Important: the difference in energy between the reactants and the transition state is NOT necessarily (and not usually) equal to the energy required to break bonds necessary for the reaction to occur.  This is because the activated complex at the transition state is characterized as a structure with both a breaking bond and a forming bond, simultaneously.  If you were to undergo a process with complete breaking of a bond, followed by complete forming of a new bond, the energy required would typically be (far) greater than that characterized by the true transition state, where forming and breaking occur simultaneously.  The former process would not be the lowest energy path, and so MOST reaction events would not occur via this mechanism.  Although, strictly speaking, the probability of it happening is not zero.  The reaction coordinate represents the most probable pathway that a reaction pathway can take.  There are an infinite number of true pathways available, and the probability of them occuring depends on temperature and their relative positions on the PES.  (In a real chemical reaction, not all pathways lead to the intended products, either.  The PES is an idealization.)  Do note, however, that the potential energy is a state function.  The pathway taken only impacts kinetics.  The total energy gained and released by all reaction pathways is the same, as long as the starting and ending points are identical.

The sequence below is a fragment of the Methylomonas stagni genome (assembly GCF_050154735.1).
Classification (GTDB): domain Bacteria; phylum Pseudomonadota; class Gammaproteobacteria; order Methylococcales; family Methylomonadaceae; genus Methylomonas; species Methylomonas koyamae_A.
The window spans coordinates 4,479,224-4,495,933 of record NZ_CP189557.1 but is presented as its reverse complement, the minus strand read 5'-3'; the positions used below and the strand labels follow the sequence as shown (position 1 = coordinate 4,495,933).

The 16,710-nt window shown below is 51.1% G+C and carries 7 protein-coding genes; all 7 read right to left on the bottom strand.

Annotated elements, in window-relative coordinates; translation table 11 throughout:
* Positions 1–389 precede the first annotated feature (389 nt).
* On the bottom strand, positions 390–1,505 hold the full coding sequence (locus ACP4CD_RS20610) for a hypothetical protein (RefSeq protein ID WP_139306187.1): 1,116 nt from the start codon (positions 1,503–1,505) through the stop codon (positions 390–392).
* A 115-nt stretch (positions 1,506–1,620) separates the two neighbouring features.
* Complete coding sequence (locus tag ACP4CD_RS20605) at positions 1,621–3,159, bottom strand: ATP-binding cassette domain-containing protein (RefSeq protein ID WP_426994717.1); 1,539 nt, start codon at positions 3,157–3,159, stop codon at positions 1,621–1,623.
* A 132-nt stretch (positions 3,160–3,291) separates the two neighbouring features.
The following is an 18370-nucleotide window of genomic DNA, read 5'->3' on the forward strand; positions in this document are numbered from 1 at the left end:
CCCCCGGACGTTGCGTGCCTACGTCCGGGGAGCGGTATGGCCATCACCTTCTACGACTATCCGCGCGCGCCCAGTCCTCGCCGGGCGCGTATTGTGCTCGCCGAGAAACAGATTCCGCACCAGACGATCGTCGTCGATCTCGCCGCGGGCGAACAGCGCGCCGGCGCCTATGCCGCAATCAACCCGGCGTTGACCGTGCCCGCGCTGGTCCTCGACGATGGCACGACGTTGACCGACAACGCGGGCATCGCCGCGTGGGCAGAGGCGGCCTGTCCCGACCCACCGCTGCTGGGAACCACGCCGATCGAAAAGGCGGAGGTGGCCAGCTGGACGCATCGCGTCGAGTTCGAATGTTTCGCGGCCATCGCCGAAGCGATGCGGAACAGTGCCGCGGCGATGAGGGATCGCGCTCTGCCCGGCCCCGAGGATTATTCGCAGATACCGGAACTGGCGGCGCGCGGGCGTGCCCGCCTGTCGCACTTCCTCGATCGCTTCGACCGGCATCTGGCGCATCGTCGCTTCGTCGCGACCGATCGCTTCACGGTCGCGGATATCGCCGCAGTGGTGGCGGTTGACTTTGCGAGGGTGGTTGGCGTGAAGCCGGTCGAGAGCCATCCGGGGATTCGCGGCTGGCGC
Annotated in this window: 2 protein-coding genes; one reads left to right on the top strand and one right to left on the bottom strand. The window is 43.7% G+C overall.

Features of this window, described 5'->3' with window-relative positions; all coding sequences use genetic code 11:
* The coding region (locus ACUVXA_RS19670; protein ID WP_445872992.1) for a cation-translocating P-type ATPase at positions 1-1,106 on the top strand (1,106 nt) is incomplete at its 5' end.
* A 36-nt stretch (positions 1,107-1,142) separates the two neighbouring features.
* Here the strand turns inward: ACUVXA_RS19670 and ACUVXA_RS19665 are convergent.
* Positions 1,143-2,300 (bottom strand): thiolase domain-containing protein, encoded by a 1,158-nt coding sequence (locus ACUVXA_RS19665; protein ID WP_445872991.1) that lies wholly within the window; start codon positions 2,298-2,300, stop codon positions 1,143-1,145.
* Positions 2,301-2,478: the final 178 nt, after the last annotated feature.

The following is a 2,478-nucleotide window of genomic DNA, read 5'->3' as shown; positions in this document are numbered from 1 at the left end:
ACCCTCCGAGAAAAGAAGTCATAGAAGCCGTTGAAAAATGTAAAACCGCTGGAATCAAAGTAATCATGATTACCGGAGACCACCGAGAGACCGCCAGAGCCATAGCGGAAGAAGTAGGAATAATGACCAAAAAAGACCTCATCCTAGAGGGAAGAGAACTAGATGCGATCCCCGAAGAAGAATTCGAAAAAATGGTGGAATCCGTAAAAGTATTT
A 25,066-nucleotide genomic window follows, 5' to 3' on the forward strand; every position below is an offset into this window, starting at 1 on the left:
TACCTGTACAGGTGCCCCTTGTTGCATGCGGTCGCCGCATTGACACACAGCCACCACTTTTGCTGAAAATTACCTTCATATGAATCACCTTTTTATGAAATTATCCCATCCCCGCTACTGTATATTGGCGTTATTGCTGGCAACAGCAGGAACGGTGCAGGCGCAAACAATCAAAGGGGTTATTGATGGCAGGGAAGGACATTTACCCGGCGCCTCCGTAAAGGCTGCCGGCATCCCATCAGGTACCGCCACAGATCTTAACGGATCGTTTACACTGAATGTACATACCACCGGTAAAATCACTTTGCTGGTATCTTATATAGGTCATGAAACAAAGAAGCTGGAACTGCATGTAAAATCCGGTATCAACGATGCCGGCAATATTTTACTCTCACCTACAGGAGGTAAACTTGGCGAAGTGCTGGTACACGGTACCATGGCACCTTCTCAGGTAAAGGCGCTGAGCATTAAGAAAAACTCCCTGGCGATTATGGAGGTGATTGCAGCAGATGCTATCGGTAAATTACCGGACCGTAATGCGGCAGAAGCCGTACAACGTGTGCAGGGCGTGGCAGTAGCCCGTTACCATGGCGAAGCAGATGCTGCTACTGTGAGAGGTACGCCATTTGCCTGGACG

Example: Suppose you have a reaction A-B + C --> A + B-C

Now we focus on two possible mechanisms: (1) A-B + C --> A + B + C --> A + B-C and (2) A-B + C --> A--B--C --> A + B-C

In (1), the bond between A-B is completely broken, yielding two very high energy (presumably) isolated atoms that are an infinite distance apart.  Then a new bond between B-C forms.  This process requires (all things being equal, and assuming only population of ground vibrational states) an input activation energy equal to the bond energy of A-B.  This energy is equal to the difference in potential energy between A/B separated by their equilibrium bond distance, and A/B infinitely far apart, which can be determined roughly by any anharmonic oscillator approximation of your choice (Morse potential, say).  Conversely, when B-C forms, a quantity of energy is released equal to the inverse process - bringing B/C infinitely far apart to their equilibrium bond distance.  The difference in bond energies between A-B and B-C would be roughly equivalent to the overall change in energy from reactants to products, which would determine the overall thermodynamic spontaneity of the reaction (endergonic or exergonic, depending on the sign).  Of course, here I am treating enthalpy only and ignoring entropy, but for this simple hypothetical reaction, it's all right I think to paint a conceptual picture.  Note also that I'm neglecting any energy of having A or C sitting around all by themselves.  In a low pressure gas phase reaction, this is probably fine to do for sake of argument, but in solution there will be solvent interactions (enthalpies) to worry about that could not be neglected  Note finally that for this process to happen SOME collision must occur because the energy has to come from somewhere; this could be some spectator gas molecule.